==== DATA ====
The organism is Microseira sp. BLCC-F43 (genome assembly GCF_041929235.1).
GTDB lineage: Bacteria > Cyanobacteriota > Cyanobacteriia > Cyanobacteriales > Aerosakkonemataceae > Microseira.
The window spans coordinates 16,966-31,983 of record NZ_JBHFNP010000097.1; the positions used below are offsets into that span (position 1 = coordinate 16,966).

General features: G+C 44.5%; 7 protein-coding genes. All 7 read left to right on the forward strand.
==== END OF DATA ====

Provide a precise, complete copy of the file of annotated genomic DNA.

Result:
The organism is Microseira sp. BLCC-F43 (genome assembly GCF_041929235.1).
GTDB lineage: Bacteria > Cyanobacteriota > Cyanobacteriia > Cyanobacteriales > Aerosakkonemataceae > Microseira.
The window spans coordinates 16,966-31,983 of record NZ_JBHFNP010000097.1; the positions used below are offsets into that span (position 1 = coordinate 16,966).

General features: G+C 44.5%; 7 protein-coding genes. All 7 read left to right on the forward strand.